Review of 'Steve Jobs'

steve_jobs_2015.jpg One would think that with my recent review of the Steve Jobs movie from 2013 and my more recent review of the Steve Jobs biography I would be “Steve Jobs”-out, well, yes, this might be true but actually this adds yet more insight into a truly astonishing figure of the modern age. This film tells Jobs' (played passionately here by Michael Fassbender) story via the hours leading to three of his most famous speeches: The launch of the MacIntosh in 1984, the launch of the NeXT computer in 1988 then, finally, the launch of the iMac in 1998. We see him preparing for his talks but at the same time talking to key people in his life: John Sculley (Jeff Daniels), the former president of Pepsi and one-time CEO of Apple, Lisa, his estranged daughter and Steve Wozniak, co-founder of Apple Computers. We see the alienation that his demanding personality and drive for perfection has caused on all of these people - His denial of parentage of Lisa, his rejection of the pleas of his co-founder to acknowledge the efforts of the Apple II people in getting Apple to where it is now, and his outright hostility to the home-truths provided by Sculley.

Though much of what is discussed here is based on reality it is of course liberty taken to place these discussions immediately before each of these speeches (which is actually commented on by Jobs himself at one point along the lines of “why do these talks always happen before I go on the stage?”). The amount of material covered in little over two hours is formidable often leading to extremely fast-paced activity on the screen which may cause some viewers a lot of confusion though it certainly does vividly portray Jobs' manic and obsessive personality. I liked Fassbender's cold and clinical portrayal of the man yet gaining in humanity in each successive talk - Willing to acknowledge his failings and attempt to make right. The progression of his relationship with his daughter is also plane to see from a young child seeking her father's acceptance to the hostility of adulthood to one who ignored her. Sculley here is the voice of reason as he attempts to get Jobs to do what is right…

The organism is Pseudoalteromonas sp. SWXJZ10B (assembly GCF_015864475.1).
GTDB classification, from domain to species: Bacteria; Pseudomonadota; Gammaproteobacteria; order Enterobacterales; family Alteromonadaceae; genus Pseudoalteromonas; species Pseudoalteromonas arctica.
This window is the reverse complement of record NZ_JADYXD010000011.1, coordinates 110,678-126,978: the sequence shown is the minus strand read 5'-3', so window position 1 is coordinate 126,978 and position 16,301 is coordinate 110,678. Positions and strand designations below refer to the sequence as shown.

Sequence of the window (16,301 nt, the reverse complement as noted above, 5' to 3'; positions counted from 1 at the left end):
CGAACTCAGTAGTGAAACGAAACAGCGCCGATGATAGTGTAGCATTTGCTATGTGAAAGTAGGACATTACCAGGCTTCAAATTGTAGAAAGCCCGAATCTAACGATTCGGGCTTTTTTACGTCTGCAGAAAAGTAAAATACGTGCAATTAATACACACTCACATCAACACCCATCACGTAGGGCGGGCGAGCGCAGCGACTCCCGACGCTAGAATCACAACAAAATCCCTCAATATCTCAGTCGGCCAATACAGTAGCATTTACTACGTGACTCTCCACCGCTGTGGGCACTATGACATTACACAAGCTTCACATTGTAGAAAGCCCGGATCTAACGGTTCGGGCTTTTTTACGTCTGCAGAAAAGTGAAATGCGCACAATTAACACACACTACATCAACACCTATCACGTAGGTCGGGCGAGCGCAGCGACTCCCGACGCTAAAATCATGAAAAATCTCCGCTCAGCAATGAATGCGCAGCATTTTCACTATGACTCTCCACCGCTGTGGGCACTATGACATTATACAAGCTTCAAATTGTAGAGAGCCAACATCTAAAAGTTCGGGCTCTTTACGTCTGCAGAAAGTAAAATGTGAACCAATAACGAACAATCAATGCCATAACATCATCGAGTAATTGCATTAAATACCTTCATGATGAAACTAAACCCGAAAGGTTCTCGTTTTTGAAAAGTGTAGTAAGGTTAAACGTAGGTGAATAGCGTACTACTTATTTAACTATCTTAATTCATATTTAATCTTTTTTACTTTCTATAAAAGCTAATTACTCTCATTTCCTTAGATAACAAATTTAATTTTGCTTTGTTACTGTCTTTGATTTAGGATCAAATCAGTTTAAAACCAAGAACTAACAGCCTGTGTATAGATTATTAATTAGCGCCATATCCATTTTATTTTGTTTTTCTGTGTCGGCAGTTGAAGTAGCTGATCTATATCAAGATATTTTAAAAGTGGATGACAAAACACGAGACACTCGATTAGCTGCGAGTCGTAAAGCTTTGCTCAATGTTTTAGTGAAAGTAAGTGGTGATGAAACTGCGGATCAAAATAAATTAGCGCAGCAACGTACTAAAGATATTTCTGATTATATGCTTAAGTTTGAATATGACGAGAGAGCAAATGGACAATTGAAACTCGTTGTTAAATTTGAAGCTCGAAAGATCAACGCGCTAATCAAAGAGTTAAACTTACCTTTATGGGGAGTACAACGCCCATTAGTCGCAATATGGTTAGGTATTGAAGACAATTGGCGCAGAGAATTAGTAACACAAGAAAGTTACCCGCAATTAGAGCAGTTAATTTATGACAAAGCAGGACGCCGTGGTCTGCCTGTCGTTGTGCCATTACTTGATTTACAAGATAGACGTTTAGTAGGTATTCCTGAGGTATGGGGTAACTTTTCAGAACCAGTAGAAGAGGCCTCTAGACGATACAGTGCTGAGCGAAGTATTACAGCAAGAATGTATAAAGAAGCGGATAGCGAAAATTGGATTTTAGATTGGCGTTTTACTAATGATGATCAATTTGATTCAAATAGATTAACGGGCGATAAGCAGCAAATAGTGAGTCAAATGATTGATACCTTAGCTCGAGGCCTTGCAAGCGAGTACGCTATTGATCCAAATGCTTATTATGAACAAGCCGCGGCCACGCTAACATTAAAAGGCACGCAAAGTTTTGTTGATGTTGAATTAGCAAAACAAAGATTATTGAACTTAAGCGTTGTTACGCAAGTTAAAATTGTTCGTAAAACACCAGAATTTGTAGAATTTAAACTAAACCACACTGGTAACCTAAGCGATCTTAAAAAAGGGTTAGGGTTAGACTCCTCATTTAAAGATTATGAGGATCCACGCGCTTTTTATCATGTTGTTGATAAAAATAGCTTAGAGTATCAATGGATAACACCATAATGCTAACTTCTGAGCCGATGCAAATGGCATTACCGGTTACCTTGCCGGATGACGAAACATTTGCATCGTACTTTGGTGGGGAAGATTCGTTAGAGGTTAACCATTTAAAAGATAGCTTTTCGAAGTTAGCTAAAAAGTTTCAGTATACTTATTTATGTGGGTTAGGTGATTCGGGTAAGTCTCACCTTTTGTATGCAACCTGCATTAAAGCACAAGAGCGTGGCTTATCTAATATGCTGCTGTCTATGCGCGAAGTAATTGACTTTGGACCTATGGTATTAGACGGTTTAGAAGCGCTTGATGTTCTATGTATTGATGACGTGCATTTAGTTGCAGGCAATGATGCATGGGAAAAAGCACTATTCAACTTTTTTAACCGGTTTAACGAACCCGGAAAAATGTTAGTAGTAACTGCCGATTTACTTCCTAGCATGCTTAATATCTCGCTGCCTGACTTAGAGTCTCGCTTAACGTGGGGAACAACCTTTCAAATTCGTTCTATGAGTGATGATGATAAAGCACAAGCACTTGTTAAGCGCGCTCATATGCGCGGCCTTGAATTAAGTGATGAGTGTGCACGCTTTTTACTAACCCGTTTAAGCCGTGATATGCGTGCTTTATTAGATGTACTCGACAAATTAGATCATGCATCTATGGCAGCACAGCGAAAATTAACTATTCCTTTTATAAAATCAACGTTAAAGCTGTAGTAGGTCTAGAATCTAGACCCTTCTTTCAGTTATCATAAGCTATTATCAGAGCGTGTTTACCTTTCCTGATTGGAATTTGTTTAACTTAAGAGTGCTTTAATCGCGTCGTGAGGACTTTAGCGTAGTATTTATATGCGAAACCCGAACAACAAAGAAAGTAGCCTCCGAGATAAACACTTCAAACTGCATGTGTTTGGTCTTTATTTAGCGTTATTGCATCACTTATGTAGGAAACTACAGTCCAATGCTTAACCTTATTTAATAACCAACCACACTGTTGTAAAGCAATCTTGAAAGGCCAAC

One scene I recall vividly from the movie is Jobs' argument from the stage before his talk with Woz - The hurt on both sides is extremely clear and made me feel quite uncomfortable watching (as it did those in the pre-talk audience). A very powerful scene.

An insightful film. If you are not too concerned about historical accuracy but are interested in knowing more about the man, have a watch. Heck, even if you are simply interested in what makes a genius a genius, have a watch. But, not necessarily, an iWatch (ok, ok, I could not resist the pun!).

Rating: “Nearly perfect, but not quite”

Review Date: 2016-02-10

Directed by: Danny Boyle

Studio: Universal Pictures

Year: 2015

Length: 122 minutes

Genre: Melodrama

Other reviewed films by Danny Boyle: